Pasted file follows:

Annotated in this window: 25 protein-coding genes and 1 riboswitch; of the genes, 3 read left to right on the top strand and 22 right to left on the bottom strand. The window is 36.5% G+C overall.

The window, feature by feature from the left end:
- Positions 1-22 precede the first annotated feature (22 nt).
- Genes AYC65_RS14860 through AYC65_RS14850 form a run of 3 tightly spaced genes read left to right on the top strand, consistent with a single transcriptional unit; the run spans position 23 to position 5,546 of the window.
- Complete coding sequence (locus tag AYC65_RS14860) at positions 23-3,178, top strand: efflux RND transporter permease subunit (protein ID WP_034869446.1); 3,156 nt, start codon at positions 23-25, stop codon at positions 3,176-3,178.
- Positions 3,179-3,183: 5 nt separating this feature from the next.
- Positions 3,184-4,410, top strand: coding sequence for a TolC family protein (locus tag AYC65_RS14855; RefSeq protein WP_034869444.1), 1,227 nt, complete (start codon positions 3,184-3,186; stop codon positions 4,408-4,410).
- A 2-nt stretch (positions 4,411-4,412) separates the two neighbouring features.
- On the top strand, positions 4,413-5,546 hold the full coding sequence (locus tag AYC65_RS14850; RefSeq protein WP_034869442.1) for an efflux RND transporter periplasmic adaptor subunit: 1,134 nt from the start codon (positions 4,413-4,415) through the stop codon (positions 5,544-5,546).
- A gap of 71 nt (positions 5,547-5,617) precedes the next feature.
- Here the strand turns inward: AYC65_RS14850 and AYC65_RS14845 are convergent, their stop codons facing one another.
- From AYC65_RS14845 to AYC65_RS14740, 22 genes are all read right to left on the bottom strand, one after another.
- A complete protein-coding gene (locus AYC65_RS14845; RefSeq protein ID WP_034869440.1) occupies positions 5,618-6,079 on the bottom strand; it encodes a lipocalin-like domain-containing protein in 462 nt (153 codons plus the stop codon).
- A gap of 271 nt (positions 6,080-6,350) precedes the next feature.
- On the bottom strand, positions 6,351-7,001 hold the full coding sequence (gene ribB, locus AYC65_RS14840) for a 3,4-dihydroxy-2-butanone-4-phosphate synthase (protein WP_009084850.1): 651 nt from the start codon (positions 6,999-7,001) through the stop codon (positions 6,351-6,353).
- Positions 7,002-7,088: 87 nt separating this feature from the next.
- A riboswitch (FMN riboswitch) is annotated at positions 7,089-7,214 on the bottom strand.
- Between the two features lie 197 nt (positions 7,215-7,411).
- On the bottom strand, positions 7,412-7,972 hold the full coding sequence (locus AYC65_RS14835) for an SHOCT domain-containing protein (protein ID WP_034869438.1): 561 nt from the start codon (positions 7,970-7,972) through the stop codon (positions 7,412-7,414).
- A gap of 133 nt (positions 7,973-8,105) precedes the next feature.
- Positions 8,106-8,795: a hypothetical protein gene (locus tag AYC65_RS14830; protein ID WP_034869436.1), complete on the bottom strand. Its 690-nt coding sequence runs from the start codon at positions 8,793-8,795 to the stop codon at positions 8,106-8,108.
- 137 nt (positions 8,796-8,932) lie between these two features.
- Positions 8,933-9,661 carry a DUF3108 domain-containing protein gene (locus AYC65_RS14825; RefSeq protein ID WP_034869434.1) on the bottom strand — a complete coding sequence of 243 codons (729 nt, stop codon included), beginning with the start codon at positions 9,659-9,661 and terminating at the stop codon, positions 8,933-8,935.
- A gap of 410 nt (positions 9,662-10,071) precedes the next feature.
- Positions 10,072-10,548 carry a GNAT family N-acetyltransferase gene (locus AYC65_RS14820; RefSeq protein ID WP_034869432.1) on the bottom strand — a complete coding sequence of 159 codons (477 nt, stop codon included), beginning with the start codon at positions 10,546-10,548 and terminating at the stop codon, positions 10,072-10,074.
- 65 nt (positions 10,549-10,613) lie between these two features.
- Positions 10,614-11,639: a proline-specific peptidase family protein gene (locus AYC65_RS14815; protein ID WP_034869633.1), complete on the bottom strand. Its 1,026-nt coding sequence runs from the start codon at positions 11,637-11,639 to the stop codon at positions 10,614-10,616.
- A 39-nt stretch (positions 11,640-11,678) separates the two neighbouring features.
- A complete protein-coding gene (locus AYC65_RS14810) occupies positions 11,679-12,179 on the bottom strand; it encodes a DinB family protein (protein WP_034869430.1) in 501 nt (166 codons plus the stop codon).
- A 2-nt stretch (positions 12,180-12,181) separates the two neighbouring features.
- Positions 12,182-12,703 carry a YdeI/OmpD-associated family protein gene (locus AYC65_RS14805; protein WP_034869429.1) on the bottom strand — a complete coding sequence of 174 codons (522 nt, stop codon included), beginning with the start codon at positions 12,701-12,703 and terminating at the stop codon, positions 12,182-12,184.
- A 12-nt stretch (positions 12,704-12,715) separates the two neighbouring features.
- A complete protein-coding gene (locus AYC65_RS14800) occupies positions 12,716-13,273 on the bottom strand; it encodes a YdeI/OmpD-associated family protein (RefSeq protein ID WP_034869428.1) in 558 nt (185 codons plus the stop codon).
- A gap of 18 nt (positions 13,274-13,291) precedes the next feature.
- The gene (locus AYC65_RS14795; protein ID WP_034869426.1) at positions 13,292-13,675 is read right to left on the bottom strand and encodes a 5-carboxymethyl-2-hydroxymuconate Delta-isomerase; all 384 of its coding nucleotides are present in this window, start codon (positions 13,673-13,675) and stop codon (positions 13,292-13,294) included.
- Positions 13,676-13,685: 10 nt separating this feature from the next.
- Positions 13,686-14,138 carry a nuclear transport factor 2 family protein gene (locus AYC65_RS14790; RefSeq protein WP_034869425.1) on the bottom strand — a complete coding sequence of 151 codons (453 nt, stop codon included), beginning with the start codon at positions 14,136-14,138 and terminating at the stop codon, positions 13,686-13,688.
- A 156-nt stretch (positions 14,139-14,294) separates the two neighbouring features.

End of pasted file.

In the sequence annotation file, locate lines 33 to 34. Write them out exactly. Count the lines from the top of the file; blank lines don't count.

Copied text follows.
- A complete protein-coding gene (locus AYC65_RS14800) occupies positions 12,716-13,273 on the bottom strand; it encodes a YdeI/OmpD-associated family protein (RefSeq protein ID WP_034869428.1) in 558 nt (185 codons plus the stop codon).
- A gap of 18 nt (positions 13,274-13,291) precedes the next feature.